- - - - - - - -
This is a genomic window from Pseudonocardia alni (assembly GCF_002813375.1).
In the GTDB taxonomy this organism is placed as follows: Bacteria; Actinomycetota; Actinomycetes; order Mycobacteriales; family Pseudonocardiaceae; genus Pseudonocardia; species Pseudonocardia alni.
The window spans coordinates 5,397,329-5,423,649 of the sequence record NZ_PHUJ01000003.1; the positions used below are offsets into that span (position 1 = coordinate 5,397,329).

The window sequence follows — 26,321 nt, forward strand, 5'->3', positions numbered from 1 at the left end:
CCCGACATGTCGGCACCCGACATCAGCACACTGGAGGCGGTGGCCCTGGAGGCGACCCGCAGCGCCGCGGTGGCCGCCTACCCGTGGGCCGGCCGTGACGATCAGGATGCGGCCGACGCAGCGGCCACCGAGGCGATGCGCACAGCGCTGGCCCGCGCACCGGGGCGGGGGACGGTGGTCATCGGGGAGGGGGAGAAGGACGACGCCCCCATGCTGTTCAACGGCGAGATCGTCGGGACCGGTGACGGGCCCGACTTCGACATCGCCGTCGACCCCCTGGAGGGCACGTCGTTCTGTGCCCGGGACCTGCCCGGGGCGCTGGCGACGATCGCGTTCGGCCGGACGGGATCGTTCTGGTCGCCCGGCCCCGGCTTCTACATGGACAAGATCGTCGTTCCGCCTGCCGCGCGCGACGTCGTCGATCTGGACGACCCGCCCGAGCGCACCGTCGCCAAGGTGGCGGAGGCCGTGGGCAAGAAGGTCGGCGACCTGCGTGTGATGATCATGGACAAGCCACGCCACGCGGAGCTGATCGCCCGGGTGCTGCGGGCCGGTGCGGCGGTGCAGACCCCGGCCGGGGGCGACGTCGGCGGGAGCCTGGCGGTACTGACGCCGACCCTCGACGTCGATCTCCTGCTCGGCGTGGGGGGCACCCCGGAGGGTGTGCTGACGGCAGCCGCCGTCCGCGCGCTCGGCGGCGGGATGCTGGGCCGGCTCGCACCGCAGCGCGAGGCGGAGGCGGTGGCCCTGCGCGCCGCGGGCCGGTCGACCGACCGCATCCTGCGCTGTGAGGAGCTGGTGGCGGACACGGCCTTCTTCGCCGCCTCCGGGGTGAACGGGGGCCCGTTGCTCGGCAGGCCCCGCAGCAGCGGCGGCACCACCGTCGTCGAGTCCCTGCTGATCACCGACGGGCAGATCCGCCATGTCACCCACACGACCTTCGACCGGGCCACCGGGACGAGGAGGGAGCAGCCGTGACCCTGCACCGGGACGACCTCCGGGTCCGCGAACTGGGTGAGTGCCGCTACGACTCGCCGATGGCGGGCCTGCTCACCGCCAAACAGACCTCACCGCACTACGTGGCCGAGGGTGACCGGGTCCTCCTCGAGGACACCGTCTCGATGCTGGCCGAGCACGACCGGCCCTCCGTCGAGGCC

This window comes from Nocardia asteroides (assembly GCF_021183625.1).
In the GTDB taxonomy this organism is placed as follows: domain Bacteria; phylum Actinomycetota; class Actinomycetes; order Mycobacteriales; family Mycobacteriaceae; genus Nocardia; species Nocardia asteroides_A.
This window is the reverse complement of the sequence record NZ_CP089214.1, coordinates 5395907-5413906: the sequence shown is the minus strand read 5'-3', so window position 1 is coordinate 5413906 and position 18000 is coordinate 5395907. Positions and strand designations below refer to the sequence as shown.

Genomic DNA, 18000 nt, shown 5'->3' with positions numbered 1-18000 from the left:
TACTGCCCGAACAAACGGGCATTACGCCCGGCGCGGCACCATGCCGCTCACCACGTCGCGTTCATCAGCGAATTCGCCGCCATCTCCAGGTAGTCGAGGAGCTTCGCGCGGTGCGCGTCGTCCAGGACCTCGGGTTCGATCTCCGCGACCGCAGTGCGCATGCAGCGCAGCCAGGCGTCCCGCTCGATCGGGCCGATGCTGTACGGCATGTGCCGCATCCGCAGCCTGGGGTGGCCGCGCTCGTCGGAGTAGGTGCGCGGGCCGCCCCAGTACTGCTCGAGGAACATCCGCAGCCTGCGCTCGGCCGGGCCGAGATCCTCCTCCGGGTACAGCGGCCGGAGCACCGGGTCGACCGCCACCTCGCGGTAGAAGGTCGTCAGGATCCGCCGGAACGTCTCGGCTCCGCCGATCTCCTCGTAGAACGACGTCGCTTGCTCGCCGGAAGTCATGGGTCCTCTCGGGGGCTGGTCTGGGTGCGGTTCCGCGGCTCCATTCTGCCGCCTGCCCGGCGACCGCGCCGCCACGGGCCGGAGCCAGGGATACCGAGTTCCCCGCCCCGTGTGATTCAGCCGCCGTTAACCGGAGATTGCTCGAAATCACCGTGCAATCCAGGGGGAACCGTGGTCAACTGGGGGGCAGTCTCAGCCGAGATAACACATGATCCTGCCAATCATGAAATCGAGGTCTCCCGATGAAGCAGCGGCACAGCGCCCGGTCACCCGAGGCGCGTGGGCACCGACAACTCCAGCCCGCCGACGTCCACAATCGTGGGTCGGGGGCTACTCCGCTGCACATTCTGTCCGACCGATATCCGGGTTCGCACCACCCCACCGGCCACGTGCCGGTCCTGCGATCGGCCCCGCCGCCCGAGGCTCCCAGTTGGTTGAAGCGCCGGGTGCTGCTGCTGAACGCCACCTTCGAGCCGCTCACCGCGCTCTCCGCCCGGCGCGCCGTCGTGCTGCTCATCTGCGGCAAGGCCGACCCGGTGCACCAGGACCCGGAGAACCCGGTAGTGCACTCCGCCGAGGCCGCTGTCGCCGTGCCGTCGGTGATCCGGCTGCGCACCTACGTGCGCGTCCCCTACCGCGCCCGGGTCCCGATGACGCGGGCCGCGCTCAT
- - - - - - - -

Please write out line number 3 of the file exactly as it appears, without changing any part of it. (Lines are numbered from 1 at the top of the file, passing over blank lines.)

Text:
The window spans coordinates 5,397,329-5,423,649 of the sequence record NZ_PHUJ01000003.1; the positions used below are offsets into that span (position 1 = coordinate 5,397,329).